This article is a few days old by now, and has already been thoroughly dismantled and mocked by writers much more talented than I. But I wanted to take a few moments to make one additional point I haven’t yet seen elsewhere; that his entire premise is fundamentally flawed.
As much as I hate the stupid cliché of referring to the dictionary, I think it’s useful in this instance. The first definition of “interpret” at dictionary.com states: “To give or provide the meaning of.” Now while it’s true that certain portions of the constitution could be interpreted in a variety of different ways, it is not true that you can suddenly just change the interpretation of it. That’s not how it works. The meaning hasn’t changed, so the interpretation of any one particular individual cannot change either. You don’t just wake up one morning and decide that something means something different than what it meant yesterday, regardless of how many terrorist attacks there have been in the meantime.
What Bloomberg has essentially done here is admit what those of us in the liberty movement have been trying to say all along: That the entire concept of judicial review is a sham. That the Supreme Court does not “interpret” the constitution at all. What they do is decide how they think things should be, and then attempt to justify how their decision might fit within the guidelines of the constitution. The fact that Bloomberg takes it as a given that an interpretation can change, in an instant, based on current events, should be proof that he does not actually believe there is any real interpreting going on at all.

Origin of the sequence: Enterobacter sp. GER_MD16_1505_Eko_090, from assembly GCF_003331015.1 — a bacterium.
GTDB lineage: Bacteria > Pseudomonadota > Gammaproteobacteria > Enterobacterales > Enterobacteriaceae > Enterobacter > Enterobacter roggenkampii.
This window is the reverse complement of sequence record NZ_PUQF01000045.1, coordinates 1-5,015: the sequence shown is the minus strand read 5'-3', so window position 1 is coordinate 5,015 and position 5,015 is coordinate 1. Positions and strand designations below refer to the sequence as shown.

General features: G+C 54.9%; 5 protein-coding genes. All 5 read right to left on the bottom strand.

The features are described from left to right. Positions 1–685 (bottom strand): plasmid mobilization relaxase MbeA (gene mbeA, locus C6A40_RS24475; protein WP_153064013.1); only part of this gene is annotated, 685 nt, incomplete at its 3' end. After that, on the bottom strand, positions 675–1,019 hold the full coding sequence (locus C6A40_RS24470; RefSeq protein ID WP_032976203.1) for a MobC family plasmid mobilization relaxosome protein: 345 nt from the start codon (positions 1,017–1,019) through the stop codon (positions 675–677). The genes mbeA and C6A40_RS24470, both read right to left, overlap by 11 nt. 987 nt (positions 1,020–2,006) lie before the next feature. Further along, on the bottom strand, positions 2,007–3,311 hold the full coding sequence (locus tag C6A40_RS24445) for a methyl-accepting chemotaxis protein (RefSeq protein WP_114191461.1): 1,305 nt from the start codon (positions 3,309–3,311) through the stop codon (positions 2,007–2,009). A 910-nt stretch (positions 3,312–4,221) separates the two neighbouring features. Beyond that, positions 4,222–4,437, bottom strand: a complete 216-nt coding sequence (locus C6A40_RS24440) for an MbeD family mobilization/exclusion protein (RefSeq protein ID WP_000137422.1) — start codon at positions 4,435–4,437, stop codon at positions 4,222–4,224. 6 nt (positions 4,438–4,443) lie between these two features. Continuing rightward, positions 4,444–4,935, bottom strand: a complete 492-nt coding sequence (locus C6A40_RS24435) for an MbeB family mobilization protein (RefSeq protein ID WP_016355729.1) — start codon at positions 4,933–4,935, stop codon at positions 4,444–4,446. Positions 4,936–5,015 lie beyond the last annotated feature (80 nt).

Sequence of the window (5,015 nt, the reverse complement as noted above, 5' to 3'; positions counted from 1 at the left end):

His assertion that the interpretation of the constitution has changed over time is technically correct, but not in a way that is relevant to the point he is trying to make. The interpretation of the constitution by the Supreme Court has changed because the composition of the Supreme Court has changed. As far as I know, one particular court has never reversed itself on any substantial issue. Rather, issues are revisited when the court is different, and sometimes a new court reverses a decision made by the old one.
For the Supreme Court to come out and reverse a decision that this exact court has made earlier with the justification of “current events require us to change our interpretation” would be proof positive that everyone on the Supreme Court is not taking their oath seriously, and is 100% desirous of legislating from the bench. Not only does Bloomberg not see this as a problem, he sees it as a benefit. The fact that our rights are subject to the whims of nine robed figures we are supposed to revere is a feature to him, not a bug. Not a very surprising viewpoint, coming from someone who desires to be a dictator himself.